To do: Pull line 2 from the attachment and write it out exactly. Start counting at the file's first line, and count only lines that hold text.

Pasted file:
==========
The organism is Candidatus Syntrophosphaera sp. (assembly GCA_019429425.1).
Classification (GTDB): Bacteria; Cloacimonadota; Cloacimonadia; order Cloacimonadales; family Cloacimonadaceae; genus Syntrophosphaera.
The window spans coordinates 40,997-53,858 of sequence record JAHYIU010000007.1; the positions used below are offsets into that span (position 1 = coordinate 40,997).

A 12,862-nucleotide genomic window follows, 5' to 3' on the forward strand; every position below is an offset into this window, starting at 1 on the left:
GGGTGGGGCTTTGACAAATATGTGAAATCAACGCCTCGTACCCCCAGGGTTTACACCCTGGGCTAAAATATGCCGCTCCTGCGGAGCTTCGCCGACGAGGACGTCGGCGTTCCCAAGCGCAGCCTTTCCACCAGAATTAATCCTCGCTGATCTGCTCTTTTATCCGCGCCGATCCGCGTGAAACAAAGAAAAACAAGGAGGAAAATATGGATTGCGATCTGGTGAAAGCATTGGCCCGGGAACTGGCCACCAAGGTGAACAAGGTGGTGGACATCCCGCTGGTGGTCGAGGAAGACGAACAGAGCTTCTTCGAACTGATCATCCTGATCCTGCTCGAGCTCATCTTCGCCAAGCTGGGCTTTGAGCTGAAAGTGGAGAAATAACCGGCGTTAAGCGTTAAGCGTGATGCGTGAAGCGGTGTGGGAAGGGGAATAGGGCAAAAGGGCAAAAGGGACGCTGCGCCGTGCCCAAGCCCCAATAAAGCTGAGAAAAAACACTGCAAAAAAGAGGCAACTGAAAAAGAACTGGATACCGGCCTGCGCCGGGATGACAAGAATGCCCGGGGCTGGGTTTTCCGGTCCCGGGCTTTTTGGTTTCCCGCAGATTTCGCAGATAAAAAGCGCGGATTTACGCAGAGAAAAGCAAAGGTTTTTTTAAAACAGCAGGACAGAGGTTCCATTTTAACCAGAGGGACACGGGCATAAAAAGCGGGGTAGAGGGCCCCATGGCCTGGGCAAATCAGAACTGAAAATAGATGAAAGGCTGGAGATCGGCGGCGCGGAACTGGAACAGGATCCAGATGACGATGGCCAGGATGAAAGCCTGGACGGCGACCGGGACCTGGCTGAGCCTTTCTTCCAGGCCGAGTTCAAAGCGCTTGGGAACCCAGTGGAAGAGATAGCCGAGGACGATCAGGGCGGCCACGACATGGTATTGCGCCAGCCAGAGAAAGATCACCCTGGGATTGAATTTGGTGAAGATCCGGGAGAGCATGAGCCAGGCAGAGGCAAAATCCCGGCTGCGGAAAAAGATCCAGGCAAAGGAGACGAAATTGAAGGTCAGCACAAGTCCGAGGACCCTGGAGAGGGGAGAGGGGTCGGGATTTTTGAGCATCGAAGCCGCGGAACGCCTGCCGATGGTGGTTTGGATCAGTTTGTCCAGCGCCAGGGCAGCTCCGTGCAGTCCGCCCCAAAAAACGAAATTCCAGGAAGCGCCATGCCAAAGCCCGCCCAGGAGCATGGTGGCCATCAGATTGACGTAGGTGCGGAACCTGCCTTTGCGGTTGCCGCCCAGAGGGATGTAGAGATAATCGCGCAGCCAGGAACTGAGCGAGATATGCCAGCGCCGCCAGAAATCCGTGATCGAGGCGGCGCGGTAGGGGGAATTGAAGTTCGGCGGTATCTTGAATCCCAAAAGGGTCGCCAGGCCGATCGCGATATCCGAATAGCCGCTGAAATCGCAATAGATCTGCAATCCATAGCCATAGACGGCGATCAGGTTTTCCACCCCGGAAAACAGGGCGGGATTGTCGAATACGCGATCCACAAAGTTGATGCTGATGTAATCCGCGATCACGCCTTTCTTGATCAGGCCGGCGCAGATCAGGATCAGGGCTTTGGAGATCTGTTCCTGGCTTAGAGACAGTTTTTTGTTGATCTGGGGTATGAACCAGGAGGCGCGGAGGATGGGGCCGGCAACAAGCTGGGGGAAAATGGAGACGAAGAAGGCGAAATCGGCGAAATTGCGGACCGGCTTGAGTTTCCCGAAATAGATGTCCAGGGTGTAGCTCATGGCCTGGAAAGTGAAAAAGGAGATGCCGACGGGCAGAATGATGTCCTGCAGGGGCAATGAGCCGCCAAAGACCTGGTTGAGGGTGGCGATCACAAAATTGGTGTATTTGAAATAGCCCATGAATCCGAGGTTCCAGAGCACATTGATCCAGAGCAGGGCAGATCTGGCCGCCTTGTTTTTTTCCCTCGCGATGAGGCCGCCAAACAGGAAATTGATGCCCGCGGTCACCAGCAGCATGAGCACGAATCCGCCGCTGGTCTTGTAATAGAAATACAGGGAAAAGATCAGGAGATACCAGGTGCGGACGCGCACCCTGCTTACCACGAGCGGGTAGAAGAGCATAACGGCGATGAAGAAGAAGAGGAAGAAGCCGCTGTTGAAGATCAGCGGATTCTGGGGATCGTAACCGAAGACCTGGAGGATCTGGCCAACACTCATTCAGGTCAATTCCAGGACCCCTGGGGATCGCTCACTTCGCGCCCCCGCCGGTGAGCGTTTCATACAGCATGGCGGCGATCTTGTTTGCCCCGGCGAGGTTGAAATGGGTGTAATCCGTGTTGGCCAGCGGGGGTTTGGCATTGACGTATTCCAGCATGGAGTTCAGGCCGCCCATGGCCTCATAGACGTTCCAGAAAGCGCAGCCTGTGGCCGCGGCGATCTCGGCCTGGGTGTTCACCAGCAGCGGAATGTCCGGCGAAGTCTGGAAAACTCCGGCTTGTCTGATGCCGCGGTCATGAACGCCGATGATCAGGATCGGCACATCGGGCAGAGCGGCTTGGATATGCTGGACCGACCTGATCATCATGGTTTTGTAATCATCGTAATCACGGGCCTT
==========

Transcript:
Classification (GTDB): Bacteria; Cloacimonadota; Cloacimonadia; order Cloacimonadales; family Cloacimonadaceae; genus Syntrophosphaera.